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Plateau Fire 93 percent contained

Dolores-Norwood Road and Boggy Draw area reopen Monday

The Plateau Fire burning 6 miles north of Dolores grew to 16,300 acres over the weekend but is 93 percent contained, fire officials said Sunday during a community meeting.

A gap in containment on the fire’s northwest edge was all that remained, they said, and full containment is expected this month. The blaze made a significant run southward toward residences last week, fueled by northerly winds, dry fuels and hot weather. On Friday and Sunday, the Plateau Fire area received scattered rain showers.

Full containment was expected Aug. 30, and the cost of the fire so far is $3 million.

A larger Type 2 firefighting crew arrived Thursday and continued previous efforts to establish containment lines at Forest Road 529 on the south, the Dolores-Norwood Road on the east and Forest Road 514 on the north. McPhee Reservoir also is part of the containment line.

“Overall, we have had good success,” said Phil Daniels, operations section chief for the Rocky Mountain Area Team Black. “The fire will burn out on its own.”

Crews will be downsized significantly this week and assigned to other wildfires in the West. On Sunday, 326 firefighters were working on the fire.

Containment does not mean the fire is out, Daniels said, and about 1,500 acres of unburned forest within the fire’s containment perimeter will continue to burn. Smoke will continue to settle in the West Fork and Dolores river valleys.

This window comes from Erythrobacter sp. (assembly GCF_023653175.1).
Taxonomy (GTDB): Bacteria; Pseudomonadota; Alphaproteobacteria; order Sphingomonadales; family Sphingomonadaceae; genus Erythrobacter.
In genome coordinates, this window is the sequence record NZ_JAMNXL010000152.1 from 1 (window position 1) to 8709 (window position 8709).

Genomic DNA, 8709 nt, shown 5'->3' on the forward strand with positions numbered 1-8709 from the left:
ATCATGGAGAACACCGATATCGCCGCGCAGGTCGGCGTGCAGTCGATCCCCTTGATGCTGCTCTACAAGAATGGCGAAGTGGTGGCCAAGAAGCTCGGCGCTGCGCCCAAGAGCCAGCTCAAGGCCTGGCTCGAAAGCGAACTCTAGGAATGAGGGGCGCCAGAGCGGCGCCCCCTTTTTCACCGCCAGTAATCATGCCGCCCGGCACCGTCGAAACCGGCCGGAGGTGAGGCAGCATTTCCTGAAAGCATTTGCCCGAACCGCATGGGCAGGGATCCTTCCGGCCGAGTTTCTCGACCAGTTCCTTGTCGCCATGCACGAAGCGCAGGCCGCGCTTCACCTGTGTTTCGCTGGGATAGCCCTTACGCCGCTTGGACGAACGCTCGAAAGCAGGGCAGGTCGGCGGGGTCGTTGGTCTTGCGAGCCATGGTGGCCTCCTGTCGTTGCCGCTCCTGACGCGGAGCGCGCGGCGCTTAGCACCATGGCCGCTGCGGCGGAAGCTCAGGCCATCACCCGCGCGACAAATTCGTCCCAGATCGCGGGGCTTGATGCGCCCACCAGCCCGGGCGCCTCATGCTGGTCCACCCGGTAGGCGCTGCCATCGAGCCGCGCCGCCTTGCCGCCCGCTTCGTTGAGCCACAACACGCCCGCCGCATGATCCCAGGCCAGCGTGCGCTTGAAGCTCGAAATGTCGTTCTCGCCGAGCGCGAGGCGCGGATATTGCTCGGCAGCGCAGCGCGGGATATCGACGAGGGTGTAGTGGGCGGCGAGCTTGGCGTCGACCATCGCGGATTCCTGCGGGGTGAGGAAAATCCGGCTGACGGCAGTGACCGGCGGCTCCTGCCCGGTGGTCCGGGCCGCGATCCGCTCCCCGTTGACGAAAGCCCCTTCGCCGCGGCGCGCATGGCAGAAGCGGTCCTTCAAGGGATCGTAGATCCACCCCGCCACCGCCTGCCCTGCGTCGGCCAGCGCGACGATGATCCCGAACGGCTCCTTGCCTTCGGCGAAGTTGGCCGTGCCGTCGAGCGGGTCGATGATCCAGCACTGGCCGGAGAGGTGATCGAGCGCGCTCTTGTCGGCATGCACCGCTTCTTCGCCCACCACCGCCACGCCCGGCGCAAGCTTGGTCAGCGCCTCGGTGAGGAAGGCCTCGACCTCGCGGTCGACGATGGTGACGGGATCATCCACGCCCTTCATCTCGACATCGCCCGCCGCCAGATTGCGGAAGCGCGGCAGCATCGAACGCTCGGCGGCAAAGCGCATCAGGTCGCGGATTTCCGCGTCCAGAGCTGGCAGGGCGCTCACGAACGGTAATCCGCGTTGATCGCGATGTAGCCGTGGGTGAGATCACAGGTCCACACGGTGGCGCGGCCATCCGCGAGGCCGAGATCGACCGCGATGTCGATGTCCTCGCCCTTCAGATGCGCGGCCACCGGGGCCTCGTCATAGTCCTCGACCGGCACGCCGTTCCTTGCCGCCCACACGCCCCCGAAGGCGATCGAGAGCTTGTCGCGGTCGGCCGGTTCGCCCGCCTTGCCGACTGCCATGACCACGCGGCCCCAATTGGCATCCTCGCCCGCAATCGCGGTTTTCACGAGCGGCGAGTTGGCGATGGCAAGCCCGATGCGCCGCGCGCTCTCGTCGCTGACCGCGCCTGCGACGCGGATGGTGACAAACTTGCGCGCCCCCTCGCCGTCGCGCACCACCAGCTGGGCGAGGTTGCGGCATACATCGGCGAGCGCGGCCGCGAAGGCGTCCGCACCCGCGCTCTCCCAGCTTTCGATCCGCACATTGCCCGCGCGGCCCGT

“Containment means it will not spread,” Daniels said.

Montezuma County Sheriff Steve Nowlin lifted the pre-evacuation notice for the Granath Mesa area north of Dolores on Sunday, and the San Juan National Forest later announced that the Dolores-Norwood road and House Creek Road and campground have reopened.

About 65 pre-evacuation notices were issued door to door Wednesday as the Plateau Fire grew to 9,000 acres and forced road closures that reached from the northern edge of Dolores to the southern tip of Lone Mesa State Park.

The closure encompassed an area roughly bound by McPhee Reservoir on the west, Forest Service Road 527 on the east, FSR 514 on the north and the San Juan National Forest boundary on the south. Evacuations were not mandatory.

The Dolores-Norwood Road (FSR 526), the Boggy Draw trail system and Overlook Trail also have reopened. Nowlin and Plateau Fire public information officer Pam Wilson encouraged drivers to remain cautious on the Dolores-Norwood Road, which travels north from Dolores through the San Juan National Forest. Firefighters and smoke will still be in the area.

Wilson emphasized that the Plateau Fire management team is confident that the fire line along Dolores-Norwood Road has cooled and is secure. Firefighters have walked the lines to check for hot spots about 65 feet into the line, even feeling the ground for heat.

Other forest roads and trails in the fire area remain closed. FSR 514, on the fire’s northern perimeter is open, as is the Dry Creek Road (FSR 510), which connects to McPhee Reservoir.

On Sunday night, about 60 people attended a public meeting at the Dolores Community Center, and many expressed gratitude for the firefighting efforts.

Some asked whether a heightened effort could have stopped the fire in its early stage.

Forest and fire officials emphasized that full suppression was always the strategy for the Plateau Fire and added that the presence of several fires in the area stretched resources.

The West Guard Fire in The Glade area started about the same time as the Plateau Fire. The steep terrain of Plateau Canyon made it too dangerous for firefighters to engage the fire directly, said Dolores District Ranger Derek Padilla, so the strategy was to create cleared control lines farther away to encircle the fire withing the canyon. As fire conditions worsened, additional firefighters and air support were ordered.